The Fresh Loaf

News & Information for Amateur Bakers and Artisan Bread Enthusiasts


Ryan Sandler's picture
Ryan Sandler

Really?  Week 24?  Something like that, anyway.


Yesterday I made yet another batch of Hamelman's Baguettes with Poolish, continuing my baguette quest.  For those of you who have been following along, two weeks ago I made a batch which I didn't get around to blogging about, and last week I was busy on Saturday and forgot to make a poolish for Sunday.  In past weeks, I've gotten good results in crust, crumb and flavor, and decent to excellent grigne, but my scores keep bursting in the oven.  This week I was influenced by the video BelleAZ posted of Cyril Hitz slashing baguettes.  Hitz says in the video that the scores should overlap by a full third of their length, something I don't think I was doing very well, or at least not very consciously.

Ahem.  To the breads!



Y'know, I think I could be pretty happy with this. It's not perfect.  There's still some bursting, especially on the baguette on the bottom.  But that one just wasn't scored very well in general.  No bulging in between scores like some past weeks. Flavor and mouthfeel were quite good, as they've been for several weeks.  Crust was a little chewy, although I think this has more to do with the fact that the baguettes came out of the oven at noon, rather than later in the after noon.  Longer sitting seems to correlate to chewier crust.  No biggie.

I'm going to stick with this formula a few more weeks (I'd like to try it as two mini-batards or one large batard, just for yucks), but I think this quest is nearing completion.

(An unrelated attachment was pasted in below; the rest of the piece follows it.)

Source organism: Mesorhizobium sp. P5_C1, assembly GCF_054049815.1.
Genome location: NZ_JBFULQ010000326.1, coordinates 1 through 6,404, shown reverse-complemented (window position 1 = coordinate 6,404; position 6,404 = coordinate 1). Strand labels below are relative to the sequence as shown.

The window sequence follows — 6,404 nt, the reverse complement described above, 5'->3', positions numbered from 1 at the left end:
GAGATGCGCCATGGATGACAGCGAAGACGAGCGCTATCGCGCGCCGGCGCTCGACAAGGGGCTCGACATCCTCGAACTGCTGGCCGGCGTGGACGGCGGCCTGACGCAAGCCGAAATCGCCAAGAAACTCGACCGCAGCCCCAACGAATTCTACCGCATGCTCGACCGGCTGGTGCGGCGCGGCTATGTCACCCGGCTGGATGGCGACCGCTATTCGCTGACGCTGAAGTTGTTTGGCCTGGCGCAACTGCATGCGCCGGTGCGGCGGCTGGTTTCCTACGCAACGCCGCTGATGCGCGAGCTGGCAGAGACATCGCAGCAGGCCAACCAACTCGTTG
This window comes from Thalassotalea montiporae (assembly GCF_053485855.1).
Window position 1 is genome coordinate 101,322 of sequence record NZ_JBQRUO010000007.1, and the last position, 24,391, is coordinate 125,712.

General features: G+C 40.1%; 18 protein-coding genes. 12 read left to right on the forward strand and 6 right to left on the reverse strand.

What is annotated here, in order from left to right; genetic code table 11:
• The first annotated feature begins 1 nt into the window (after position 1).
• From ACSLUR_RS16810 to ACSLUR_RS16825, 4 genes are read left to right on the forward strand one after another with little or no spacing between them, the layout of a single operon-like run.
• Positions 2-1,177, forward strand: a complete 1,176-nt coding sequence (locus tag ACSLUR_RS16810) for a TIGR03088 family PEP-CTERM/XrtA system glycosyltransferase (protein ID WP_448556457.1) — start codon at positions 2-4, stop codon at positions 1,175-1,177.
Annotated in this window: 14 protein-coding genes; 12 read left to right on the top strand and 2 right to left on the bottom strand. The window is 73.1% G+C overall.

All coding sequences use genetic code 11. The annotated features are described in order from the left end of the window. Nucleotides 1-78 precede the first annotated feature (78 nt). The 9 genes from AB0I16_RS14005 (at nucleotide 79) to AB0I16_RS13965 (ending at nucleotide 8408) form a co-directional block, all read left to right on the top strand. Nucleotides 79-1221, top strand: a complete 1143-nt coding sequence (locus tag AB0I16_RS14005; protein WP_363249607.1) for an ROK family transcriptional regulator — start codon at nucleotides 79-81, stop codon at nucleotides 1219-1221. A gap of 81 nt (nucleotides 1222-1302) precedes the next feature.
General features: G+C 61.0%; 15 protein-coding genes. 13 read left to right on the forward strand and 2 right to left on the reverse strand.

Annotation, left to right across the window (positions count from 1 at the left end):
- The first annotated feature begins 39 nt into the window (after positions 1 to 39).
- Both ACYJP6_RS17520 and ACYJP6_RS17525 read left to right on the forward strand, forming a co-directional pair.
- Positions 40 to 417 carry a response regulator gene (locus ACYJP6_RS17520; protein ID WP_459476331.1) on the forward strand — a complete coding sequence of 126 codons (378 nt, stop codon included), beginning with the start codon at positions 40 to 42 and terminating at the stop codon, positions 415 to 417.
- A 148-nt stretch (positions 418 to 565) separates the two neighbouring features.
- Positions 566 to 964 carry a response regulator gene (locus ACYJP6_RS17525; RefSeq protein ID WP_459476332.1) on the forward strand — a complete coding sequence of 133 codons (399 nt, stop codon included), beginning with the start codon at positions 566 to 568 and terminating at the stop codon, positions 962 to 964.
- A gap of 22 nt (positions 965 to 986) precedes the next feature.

Happy baking, everyone.


louie brown's picture
louie brown

It seems as if there is no end to the riches of this website. I'm learning things about German breads that will keep me busy for years. Who knew?

Still looking to use up the buckwheat flour I've had around for a while, Karin's loaf looked and sounded awfully good. I made a couple of changes to suit my taste and method, but this is Karin's bread and it is one of the tastiest I've ever baked. The buckwheat and rye, balanced with a little sweetness and spice, is just unbeatable. Recipients gobbled it up right in front of me, not even waiting to take it home.

I eliminated the yeast, only because I am stubborn. To compensate, I increased fermentation and proofing times a little. I used dark rye flour because that's what I had. I used barley malt syrup instead of honey because I'm not crazy for honey in my bread. I cut the anise down to a smidgen, added some ground fennel along with the cardamom. This spice mixture stays nicely in the background, where it is a real contributor without being distinguishable on its own.

I baked it as one loaf about a kilo pre baked weight, with every kind of steam I could think of. It took 35 minutes to finish after 15 minutes of steam.

Not just a keeper, but one to work into the more regular rotation. Thanks, Karin, for the beautiful example, the inspiration, and the lesson.


cranbo's picture

Sometimes two + two = five, and you roll with it.

Reading a thread earlier today got me looking at the book "Bread Builders", including a section about about L. sanfranciscensis and dental plaque. Very weird. This got me thinking about some travel show I saw (Bourdain? Zimmern?) I saw a while back, where the host drank chicha somewhere in South America.

Sure, starters get going in all kinds of ways: wholegrain flours, whole fruit, pineapple juice. Now I've been reading with interest about fruit waters lately. 

This got me thinking: what would the outcome be of a chicha-inspired starter?

So goes my experiment:

  • 25g whole wheat flour

  • 25g rye flour

  • 25g spring water

Mix all ingredients until it's a firm dough (50% hydration seemed right). 

Tear off small quail egg sized pieces of starter. Chew each piece for 30-60 seconds...yep. Really was not unpleasant, kinda gummy, but becoming slightly sweeter as I chewed. Place each chewed piece in a small container.